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The Scoot Airlines experience

Updated: Mar 27

In my excitement to fly a low-cost 787 flight, I conveniently overlooked the fact that Scoot is a low-cost carrier.


The Scoot Airlines experience
Getting ready to board my Scoot flight.

Over the past several years, on my travels in Asia, I have noticed Scoot Airlines’ Boeing Dreamliners, with their playful, yellow livery (that's the paint job, no onions. . . and now I'm getting hungry).


In addition to being a discount air carrier that flies one of my favorite airplanes, it’s one that is owned by one of my favorite national carriers – Singapore Airlines. So, given the opportunity, I hastily booked a round-trip from Narita to Bangkok as an extension to a longer trip to the continental United States.


To be sure, my Scoot experience aboard the plane was pretty good, and I’ll speak about that in a bit. But more to the point of this article - in my excitement to fly an inexpensive 787 flight, I conveniently overlooked the fact that Scoot is a low-cost carrier, with many of the trappings that come with this category of airline. From the outset, I should explain that I have no objection to the discount carrier business model. I like the idea of starting with an inexpensive flight and having the option of paying for the other components of the trip that I need, i.e., baggage, food, etc. But, it is important to remember that the discount comes with these restrictions, or you may, like me, be a bit disappointed.


On my return to Tokyo's Narita International Airport, I was informed that Scoot could not check my bags through to my final destination. It was further explained that I was “required” to go through immigration, retrieve my suitcase, clear customs, and then take an inter-terminal bus to check into my next flight. As a consequence, the usual allowance of two hours between international flights was in jeopardy of being too thin. The possibility that I would miss my next flight made for a greatly diminished Dreamliner experience and a nail-biting wait for my bag to come off the baggage carousel.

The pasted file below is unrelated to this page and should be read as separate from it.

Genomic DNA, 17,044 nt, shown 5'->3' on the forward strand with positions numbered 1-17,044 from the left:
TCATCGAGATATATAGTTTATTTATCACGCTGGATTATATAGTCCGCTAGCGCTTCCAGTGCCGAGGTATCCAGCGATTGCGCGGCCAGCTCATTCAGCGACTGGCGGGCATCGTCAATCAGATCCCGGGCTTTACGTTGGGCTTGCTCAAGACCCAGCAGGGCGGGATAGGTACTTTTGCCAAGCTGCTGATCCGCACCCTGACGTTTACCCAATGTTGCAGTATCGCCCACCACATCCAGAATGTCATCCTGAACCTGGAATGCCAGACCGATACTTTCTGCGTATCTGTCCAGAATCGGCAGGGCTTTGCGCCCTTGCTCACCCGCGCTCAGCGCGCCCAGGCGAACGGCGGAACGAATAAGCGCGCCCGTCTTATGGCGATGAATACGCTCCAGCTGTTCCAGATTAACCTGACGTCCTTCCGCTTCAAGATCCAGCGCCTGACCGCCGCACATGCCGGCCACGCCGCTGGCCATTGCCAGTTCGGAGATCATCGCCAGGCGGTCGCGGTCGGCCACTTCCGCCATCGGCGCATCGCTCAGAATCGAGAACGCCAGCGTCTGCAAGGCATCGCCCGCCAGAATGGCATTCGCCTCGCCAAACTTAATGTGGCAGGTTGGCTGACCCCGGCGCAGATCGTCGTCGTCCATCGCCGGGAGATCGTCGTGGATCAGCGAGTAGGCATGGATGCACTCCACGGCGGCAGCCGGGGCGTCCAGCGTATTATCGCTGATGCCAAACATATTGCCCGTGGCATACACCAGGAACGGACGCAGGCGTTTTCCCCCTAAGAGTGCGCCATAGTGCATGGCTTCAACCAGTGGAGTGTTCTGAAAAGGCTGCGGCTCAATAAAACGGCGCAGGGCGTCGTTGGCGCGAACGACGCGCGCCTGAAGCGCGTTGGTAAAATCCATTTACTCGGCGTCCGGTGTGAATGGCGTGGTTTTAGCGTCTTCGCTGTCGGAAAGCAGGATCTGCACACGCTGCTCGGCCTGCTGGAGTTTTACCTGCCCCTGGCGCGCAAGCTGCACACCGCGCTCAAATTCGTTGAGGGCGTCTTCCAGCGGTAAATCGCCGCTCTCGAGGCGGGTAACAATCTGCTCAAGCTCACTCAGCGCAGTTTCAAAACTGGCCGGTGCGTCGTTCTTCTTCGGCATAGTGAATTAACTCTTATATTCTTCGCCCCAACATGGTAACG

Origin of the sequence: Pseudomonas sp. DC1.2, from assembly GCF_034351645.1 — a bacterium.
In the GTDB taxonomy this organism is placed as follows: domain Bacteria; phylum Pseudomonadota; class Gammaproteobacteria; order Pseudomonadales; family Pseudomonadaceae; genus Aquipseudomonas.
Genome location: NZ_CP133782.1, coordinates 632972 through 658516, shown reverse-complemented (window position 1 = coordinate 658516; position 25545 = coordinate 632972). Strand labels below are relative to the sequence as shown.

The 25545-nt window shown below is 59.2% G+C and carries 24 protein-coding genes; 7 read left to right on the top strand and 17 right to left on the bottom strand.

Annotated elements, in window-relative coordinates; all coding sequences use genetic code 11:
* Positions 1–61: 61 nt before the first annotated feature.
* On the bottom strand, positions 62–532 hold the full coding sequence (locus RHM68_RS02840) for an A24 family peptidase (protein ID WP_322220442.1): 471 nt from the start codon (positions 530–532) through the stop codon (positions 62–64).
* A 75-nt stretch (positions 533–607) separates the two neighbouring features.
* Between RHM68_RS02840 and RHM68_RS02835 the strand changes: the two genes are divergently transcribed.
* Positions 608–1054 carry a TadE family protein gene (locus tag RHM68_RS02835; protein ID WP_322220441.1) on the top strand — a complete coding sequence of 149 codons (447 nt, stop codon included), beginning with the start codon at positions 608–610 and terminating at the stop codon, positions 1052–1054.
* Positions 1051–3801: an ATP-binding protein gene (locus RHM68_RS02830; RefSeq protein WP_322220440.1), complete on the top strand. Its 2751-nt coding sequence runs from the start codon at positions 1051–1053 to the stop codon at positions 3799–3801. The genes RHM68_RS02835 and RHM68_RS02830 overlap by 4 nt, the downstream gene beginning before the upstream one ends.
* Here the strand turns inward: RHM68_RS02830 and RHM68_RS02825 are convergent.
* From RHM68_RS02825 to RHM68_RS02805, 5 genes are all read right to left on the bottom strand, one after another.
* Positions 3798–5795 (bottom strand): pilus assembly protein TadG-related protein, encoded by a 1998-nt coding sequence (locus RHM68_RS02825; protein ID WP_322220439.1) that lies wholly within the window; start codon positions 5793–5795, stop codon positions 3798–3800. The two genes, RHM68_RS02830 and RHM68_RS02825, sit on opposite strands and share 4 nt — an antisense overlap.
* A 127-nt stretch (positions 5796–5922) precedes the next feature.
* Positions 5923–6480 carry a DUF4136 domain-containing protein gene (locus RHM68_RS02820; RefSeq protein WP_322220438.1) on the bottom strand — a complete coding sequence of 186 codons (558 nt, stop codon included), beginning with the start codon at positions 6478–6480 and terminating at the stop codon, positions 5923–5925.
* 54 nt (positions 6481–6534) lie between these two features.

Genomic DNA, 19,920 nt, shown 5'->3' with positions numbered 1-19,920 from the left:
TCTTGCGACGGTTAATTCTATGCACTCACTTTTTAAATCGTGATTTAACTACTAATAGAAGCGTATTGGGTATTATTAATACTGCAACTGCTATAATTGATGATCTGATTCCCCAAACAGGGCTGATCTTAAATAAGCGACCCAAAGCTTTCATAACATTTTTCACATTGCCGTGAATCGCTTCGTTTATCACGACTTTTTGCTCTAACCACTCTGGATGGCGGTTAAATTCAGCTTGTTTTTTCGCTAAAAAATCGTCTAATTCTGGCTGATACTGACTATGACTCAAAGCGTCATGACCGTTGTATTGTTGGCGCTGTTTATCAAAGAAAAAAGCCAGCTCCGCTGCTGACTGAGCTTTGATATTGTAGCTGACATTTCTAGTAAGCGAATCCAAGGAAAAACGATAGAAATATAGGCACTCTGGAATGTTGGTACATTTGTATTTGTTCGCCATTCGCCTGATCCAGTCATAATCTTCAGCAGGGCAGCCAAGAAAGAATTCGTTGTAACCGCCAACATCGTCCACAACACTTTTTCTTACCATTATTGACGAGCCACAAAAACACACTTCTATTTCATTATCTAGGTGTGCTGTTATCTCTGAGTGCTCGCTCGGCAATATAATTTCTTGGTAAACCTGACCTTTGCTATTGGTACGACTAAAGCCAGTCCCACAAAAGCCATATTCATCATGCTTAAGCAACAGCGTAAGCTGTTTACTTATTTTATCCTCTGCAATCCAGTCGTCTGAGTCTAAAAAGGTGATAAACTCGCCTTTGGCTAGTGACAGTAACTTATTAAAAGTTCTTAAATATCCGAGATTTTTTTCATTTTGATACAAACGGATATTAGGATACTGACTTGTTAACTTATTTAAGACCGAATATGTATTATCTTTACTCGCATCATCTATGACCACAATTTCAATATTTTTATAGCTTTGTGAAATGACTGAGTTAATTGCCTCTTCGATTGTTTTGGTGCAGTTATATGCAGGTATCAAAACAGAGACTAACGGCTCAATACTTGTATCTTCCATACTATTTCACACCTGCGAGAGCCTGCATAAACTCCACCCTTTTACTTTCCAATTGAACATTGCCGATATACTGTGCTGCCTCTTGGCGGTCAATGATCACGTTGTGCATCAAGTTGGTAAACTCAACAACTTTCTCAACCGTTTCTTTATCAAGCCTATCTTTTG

Other practices associated with discount airlines are that the tickets are normally non-refundable, there are significant baggage number and weight restrictions and you pay for food, drinks, and other amenities. Scoot will "upsell" you to get around the baggage and food issues, but even my ScootBiz (that’s their business class) ticket wasn’t immune from the no-refund policy. In addition to offering heavier or more baggage, Scoot allows you to purchase on-board wifi, play on your device entertainment, premium seating with more legroom, and a first for me, pay to juice your electronics.


Besides these “typical” low-cost carrier characteristics, I found the Scoot cabin crew (known as Scooties - I'm not making that up) to be friendly and helpful. My pre-ordered meals were Nasi Lemak and Makhani Chicken, which were coach class quality, but were nevertheless a nice change from the normal chicken or fish options.


I also found Scoot’s flight schedule to be pretty convenient for an LCC. And, like Southwestern Airlines in the U.S., I like the predominance of secondary airports on Scoot’s routes.


So, if you’re looking for reasonably priced, point-to-point travel, with no short layovers between Scoot legs and those flown on other carriers, I recommend Scoot to get you around Asia and between Hawaii and Asia. If baggage weight restrictions pose a problem, or you expect to have other carriers as part of your voyage, I’d suggest avoiding the disappointment and stress I experienced by sticking with the air carrier to which you pledge your loyalty (or one of their alliance partners).


(The photo, such that it is, was taken by me. All rights reserved.)


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